Shrimp in Yellow Curry

The main dish for the Thai theme kitchen made in the Richmond Community Kitchen is Shrimp in Yellow Curry.

You can use chicken for this recipe but make sure the chicken is properly cooked.

We served the shrimp in yellow curry with white basmati rice. You can check on how to cook the basmati rice here. The cooking time may be less white basmati rice than the brown basmati rice.

  • 2 tablespoons peanut or vegetable oil
  • 1 cup minced onion
  • 1 tablespoon minced garlic
  • 1 tablespoon minced ginger
  • 1 red pepper, cut into strips
  • 1 teaspoon minced hot chili, or crushed red pepper flakes, or to taste
  • 1 tablespoon curry powder, or to taste
  • 1 cup fresh or canned coconut milk
  • 1 1/2 to 2 pounds medium-to-large shrimp, peeled (we used frozen cooked shrimp that has been defrosted and pad dry)
  • salt and freshly ground black pepper to taste
  • 2 tablespoons nam pla (fish sauce), or to taste
  • 1/4 cup chopped cilantro or mint leave
  • 1/4 cup unsalted peanut

Source: this recipe is adapted from New York times cooking

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Fish & Veggies Baked in Parchment Paper

The South Arm Multicultural Community Kitchen made a main dish of fish and veggies.


This Fish and Veggies Baked in Parchment Paper is a healthy and nutritious meal in a pouch.


  • 2 thick fish fillets
  • 1 small zucchini, or half of a medium zucchini, cut into thin matchsticks
  • 1 small carrot, cut into thin matchsticks
  • half of an onion, cut into thin slices
  • 1/2 red bell pepper, cut into thin matchsticks
  • 1 to 2 garlic cloves, minced
  • 4 tablespoons olive oil, divided
  • 1 lemon, zest and juice
  • salt and pepper to taste
  • 1 tablespoon chopped fresh parsley, plus more for garnishing


Source: South Arm Community Kitchen

The above recipe serves two


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Roasted Tilapia top with Sweet Bell Peppers (Mbisi)

Minoo invited me back to the South Arm Multicultural Community Kitchen as there is a participant from Congo sharing a couple of recipes from her home country.


Marianne shared a Roasted Tilapia recipe in the kitchen. Marianne has been in Canada for five years; the first four years in Ontario and the last year in BC. She enjoys the milder weather of British Columbia.


Marianne (third from left) is planning to attend cooking school here and she joins the community kitchen to gain experience working in the kitchen.


  • tilapia (Marianne had prepared 5 to 6 fish for the kitchen)
  • 1 teaspoon garlic and ginger paste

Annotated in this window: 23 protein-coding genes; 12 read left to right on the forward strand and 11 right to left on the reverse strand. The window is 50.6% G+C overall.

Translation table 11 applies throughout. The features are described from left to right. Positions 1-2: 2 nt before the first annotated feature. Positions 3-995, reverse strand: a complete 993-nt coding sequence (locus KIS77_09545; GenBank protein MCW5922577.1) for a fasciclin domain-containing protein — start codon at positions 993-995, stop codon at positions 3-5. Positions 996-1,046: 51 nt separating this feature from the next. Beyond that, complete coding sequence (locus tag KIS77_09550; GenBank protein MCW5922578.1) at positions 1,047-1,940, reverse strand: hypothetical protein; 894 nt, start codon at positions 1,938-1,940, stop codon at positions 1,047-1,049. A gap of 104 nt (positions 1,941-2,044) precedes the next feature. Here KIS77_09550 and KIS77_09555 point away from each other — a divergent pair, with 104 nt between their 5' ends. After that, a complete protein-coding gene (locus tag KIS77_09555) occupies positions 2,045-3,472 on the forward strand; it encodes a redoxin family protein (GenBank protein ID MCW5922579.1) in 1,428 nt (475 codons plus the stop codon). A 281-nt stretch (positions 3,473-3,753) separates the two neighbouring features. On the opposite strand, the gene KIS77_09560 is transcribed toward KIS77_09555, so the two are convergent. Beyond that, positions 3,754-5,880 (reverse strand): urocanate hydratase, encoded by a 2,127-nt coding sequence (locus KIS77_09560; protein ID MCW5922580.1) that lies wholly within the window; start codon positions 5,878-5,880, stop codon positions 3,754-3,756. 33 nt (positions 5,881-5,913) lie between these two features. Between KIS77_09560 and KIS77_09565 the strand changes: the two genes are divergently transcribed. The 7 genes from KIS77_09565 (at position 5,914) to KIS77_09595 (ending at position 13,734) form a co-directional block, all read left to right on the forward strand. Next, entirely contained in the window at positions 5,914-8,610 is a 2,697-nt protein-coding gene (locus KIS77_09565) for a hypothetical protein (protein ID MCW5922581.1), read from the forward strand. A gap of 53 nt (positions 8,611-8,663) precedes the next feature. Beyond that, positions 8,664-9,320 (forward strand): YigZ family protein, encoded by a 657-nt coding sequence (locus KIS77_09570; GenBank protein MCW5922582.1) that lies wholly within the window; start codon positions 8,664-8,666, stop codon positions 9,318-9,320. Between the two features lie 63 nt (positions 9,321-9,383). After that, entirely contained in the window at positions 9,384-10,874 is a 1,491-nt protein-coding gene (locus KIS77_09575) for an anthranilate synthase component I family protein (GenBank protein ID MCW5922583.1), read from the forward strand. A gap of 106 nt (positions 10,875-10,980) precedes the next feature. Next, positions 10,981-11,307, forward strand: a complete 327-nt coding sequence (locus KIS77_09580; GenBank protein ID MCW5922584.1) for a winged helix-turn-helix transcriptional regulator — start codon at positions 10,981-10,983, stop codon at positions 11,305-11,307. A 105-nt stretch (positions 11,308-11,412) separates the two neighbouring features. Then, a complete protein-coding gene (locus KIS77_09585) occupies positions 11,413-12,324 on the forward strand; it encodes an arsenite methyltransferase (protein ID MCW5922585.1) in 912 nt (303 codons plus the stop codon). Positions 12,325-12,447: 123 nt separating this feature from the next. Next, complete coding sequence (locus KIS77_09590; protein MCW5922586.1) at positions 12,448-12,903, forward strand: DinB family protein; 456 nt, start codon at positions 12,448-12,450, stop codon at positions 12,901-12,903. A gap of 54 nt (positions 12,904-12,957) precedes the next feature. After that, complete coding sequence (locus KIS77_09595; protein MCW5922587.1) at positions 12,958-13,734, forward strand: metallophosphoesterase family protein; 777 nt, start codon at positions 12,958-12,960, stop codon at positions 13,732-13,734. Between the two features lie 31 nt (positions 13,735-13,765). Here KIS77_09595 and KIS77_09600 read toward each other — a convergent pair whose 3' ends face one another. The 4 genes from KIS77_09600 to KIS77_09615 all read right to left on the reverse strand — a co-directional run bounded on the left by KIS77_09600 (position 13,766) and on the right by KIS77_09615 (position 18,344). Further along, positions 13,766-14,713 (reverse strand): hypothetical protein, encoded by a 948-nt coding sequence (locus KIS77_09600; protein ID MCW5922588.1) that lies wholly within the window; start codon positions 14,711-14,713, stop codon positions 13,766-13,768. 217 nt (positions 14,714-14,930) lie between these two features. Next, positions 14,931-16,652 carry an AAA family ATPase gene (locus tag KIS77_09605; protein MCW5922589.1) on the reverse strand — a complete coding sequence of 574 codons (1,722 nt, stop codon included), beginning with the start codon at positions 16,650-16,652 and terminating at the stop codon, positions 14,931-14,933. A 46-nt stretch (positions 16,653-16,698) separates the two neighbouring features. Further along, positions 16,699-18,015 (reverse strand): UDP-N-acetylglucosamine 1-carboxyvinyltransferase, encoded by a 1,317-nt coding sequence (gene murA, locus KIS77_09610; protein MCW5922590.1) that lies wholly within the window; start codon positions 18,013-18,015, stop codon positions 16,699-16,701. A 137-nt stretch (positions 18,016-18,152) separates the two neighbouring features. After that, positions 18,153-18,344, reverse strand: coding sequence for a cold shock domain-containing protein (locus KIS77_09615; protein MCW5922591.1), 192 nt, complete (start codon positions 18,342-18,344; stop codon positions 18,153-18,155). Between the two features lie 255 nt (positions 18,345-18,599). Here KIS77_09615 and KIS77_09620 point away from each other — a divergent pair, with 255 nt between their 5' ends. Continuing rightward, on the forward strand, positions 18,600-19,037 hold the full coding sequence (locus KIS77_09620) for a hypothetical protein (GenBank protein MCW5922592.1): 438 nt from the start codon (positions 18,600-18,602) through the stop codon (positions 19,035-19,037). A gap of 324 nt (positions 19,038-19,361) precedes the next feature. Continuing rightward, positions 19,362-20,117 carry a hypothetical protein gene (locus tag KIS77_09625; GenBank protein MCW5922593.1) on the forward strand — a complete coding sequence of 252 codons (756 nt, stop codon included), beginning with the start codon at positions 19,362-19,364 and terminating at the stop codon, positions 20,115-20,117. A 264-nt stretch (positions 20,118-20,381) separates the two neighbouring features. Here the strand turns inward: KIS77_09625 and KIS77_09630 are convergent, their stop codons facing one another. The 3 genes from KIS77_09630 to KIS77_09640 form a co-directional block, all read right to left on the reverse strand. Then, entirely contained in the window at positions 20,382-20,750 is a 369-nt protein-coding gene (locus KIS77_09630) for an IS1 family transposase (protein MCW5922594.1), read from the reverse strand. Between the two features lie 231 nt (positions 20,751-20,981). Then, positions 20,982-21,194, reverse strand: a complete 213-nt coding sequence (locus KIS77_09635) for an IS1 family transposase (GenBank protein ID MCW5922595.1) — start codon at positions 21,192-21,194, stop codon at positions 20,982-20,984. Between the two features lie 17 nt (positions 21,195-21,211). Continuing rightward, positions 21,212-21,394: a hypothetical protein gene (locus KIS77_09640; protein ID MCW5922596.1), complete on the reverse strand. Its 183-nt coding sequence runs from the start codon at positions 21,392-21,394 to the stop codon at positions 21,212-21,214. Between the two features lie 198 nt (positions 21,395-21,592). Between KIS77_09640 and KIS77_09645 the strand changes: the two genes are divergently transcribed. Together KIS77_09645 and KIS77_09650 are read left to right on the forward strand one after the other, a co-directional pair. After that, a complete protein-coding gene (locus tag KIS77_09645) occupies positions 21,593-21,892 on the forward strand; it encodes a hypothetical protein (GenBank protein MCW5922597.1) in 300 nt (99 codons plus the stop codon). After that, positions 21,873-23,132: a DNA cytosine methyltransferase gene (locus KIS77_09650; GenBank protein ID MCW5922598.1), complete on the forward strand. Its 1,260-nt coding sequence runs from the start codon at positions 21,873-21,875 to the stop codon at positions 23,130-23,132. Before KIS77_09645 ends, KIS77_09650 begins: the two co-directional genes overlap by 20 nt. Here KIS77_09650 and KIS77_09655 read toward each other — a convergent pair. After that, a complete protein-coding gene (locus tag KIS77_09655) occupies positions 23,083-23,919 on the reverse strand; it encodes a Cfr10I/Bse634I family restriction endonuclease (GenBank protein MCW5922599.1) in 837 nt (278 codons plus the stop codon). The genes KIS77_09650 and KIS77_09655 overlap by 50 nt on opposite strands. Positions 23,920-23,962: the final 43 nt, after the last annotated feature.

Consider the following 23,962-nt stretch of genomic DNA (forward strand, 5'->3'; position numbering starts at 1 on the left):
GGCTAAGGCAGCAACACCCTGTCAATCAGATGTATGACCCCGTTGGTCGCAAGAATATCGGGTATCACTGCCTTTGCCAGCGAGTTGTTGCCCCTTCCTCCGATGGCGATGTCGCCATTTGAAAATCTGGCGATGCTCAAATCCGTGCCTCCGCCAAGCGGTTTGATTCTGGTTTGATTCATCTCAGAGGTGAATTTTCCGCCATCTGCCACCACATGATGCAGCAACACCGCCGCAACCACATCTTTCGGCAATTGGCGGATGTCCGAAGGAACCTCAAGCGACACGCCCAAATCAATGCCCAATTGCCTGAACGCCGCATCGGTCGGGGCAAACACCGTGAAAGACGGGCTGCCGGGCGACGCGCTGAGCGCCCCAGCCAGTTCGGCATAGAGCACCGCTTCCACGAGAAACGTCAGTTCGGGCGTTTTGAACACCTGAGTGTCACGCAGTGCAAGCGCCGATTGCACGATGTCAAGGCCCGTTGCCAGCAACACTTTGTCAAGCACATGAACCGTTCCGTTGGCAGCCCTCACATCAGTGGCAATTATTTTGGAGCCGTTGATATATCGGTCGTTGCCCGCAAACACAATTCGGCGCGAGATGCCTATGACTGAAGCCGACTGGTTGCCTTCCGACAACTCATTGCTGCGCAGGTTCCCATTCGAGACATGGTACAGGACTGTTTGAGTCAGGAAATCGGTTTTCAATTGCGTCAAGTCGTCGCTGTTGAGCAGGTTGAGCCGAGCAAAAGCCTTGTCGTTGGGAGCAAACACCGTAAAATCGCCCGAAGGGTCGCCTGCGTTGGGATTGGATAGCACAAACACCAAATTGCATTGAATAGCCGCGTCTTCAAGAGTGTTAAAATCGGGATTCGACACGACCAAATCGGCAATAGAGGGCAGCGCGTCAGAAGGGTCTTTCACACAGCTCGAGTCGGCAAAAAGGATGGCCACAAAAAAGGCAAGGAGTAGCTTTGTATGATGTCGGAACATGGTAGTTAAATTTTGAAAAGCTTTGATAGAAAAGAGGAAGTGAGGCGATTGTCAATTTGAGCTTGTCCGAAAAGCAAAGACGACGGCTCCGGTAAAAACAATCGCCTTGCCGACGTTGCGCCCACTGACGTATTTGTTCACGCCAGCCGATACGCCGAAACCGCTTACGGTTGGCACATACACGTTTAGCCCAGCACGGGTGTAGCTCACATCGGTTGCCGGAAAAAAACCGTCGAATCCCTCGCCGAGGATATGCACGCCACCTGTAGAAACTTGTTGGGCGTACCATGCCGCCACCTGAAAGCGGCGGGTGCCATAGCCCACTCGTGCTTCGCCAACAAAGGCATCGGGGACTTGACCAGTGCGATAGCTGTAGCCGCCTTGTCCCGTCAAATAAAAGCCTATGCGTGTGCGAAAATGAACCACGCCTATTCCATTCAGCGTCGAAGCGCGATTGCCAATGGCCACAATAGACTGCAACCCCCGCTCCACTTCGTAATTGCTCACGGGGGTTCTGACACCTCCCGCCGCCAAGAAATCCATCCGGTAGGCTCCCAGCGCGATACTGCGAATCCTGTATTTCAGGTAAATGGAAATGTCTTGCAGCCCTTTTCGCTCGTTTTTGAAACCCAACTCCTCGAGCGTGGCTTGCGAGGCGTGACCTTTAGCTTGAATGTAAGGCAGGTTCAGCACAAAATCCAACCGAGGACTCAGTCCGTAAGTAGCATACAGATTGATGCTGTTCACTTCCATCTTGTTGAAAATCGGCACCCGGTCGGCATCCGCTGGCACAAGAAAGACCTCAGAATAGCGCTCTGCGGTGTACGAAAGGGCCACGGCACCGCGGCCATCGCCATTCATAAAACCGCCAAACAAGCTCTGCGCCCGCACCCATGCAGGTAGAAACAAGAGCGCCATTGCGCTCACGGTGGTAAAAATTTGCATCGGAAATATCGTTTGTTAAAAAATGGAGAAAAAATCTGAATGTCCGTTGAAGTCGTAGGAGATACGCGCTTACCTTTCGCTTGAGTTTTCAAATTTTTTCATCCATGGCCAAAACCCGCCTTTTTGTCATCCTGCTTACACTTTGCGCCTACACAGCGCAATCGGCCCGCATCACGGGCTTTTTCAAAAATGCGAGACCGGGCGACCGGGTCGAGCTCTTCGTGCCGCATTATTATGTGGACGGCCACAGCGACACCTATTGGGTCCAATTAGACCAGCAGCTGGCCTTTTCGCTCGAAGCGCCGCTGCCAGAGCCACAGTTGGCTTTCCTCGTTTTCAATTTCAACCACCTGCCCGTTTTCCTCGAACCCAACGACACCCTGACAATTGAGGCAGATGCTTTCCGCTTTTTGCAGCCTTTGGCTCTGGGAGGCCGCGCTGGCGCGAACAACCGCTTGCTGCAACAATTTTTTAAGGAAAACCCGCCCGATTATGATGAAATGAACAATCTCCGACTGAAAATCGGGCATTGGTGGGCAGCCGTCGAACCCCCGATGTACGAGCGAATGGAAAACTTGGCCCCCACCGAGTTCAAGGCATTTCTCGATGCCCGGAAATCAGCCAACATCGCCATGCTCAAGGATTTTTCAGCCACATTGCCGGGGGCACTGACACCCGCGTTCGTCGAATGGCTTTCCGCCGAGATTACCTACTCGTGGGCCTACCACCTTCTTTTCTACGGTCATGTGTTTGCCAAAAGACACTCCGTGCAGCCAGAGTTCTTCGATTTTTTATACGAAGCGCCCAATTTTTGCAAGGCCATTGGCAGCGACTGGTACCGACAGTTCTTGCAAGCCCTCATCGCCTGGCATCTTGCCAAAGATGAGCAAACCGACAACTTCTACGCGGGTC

• 1/4 teaspoon ground black pepper
  • 3 teaspoons paprika
  • 2 cubes Maggi seasoning
  • 1 teaspoon ground nutmeg
  • 2 teaspoons Mustard Mesquite seasoning
  • 3 sweet peppers, cut into strips
  • 4 roma tomatoes, cut into chunks
  • 1 onion, cut into rings
  • salt to taste
  • 1 lemon for juice
  • vegetable oil


Source: Marianne


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Crab Puff

The main dish for the Gilmore Park Church Community Kitchen is a seafood dish. It’s a Crab Puff recipe from Martha Stewart.


These Crab Puff will be a family favourite especially with kids. They are crunchy on the outside and creamy.


  • 4 tablespoons unsalted butter
  • 2 shallots minced
  • 1/4 cup plus 2 tablespoons all-purpose flour
  • 1 1/2 cups milk
  • 4 ounces artificial crab meat, roughly chopped
  • 1/3 cup grated Parmesan cheese
  • 1 tablespoon minced fresh flat-leaf parsley
  • 1/4 cup whole leaf flat-leaf parsley, for garnishing
  • 1/2 teaspoons finely grated lemon zest
  • a pinch of cayenne pepper
  • coarse salt and freshly ground pepper to taste
  • 3 large eggs
  • 1 1/2 cups breadcrumbs
  • vegetable oil for frying
  • 2 tablespoons large brine-packed capers, rinsed and dried, for garnishing


Source: Martha Stewart


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Causa (Peruvian Potato Dish)

The main dish that D’nis shared in the South Arm Multicultural Community Kitchen is a Peruvian Potato Dish called Causa.


Here is what D’nis shared with us about her country of origin:

Peru is a country located in South America, with a population of 29 million. It has a democratic government. The area covers 1,285,216 km square. Peru borders Ecuador and Columbia to the north, Brazil to the east, Bolivia to the south-east and Chile to the south. On the west is the Pacific Ocean with 3,000 km of coast. Peru in area is about 20 percent larger than British Columbia and has about 30 million inhabitants. Peru became an independent country in 1821, many years before Canada.

The geography varies from arid plains of the Pacific coast to the peaks of the Andes Mountains and the tropical forests of the Amazon basin.

The main spoken language is Spanish, although a significant of Peruvians speak Quechua or native languages. The mixture of cultural traditions has resulted in a wide variety of expressions in fields such as art, cuisine, literature and music.

Potatoes, tomatoes and corn are originally from the Andes, a gift to the world. Peru has more than 3,000 varieties of potatoes.


The above dish is called Causa Rellena con Atun/Palta/Huevo Duro which is Yellow Potatoes with Tuna, Avocado and Hard Boiled Eggs. The name Causa comes from the Incan Quechuan word “Kausaq”, meaning “that which gives life”. During the colonial period in Peru, the newly arrived Spaniards adapted many of the native food and combined them with the food they brought from Europe, creating the distinctive Peruvian cuisine that exists today. Causa is one of these hybrid dishes: a combination of the ancient potato, avocado and aji amarillo that are all native to Peru, and the lime and garlic  imported from Europe. Hearty yet refreshing, cool yet mildly picante, Causa is an intriguing mix of the abundant flavours found in the region.